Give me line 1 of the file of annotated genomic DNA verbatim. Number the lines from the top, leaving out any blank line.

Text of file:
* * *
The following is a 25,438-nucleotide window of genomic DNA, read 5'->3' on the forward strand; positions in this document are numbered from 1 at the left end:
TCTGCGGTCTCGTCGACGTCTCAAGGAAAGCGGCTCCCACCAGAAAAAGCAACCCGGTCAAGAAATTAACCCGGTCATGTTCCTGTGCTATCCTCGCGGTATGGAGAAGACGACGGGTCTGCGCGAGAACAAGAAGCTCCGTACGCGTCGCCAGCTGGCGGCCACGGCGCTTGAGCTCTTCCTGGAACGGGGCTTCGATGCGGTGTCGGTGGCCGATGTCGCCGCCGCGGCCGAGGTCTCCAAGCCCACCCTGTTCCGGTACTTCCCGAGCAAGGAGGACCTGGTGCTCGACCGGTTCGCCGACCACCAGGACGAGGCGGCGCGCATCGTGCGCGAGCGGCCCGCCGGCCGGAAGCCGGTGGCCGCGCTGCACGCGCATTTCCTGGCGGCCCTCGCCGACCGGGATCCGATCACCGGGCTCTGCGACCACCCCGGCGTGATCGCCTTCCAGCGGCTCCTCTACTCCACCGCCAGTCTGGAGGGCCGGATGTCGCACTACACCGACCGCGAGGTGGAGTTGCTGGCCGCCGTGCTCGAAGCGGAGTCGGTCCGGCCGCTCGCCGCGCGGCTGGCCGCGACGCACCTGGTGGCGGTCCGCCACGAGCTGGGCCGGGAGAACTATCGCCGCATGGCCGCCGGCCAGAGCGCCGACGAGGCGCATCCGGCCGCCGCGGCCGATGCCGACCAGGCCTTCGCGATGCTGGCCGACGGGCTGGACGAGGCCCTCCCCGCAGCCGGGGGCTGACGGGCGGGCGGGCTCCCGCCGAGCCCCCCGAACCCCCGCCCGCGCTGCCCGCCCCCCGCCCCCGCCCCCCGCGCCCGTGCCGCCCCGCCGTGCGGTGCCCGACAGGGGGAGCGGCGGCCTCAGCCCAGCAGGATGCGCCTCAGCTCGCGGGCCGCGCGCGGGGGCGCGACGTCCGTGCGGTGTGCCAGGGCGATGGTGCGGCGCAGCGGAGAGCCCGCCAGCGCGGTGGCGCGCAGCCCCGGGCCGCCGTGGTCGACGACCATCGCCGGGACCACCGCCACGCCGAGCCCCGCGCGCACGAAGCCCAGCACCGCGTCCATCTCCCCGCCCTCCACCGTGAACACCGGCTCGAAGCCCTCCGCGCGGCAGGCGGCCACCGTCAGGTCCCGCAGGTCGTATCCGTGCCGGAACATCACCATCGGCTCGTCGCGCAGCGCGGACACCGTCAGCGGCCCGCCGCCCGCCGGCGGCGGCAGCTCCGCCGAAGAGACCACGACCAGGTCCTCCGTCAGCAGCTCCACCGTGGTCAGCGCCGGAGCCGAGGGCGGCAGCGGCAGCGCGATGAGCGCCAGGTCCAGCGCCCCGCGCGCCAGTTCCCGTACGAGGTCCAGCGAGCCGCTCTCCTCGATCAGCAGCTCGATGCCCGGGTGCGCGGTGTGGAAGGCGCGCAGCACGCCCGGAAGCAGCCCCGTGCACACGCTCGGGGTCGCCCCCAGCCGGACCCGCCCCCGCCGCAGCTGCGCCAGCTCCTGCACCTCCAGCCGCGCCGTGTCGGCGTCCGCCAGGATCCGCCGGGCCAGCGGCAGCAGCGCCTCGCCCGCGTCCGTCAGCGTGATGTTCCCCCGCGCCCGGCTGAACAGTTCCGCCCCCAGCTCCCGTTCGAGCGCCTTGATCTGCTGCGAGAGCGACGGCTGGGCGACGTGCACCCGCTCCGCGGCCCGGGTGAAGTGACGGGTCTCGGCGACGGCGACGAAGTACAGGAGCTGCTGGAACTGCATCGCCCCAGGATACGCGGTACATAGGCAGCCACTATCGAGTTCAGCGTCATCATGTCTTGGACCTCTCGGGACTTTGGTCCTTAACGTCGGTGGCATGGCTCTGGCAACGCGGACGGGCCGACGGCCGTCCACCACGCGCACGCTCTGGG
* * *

The following is a 25,438-nucleotide window of genomic DNA, read 5'->3' on the forward strand; positions in this document are numbered from 1 at the left end: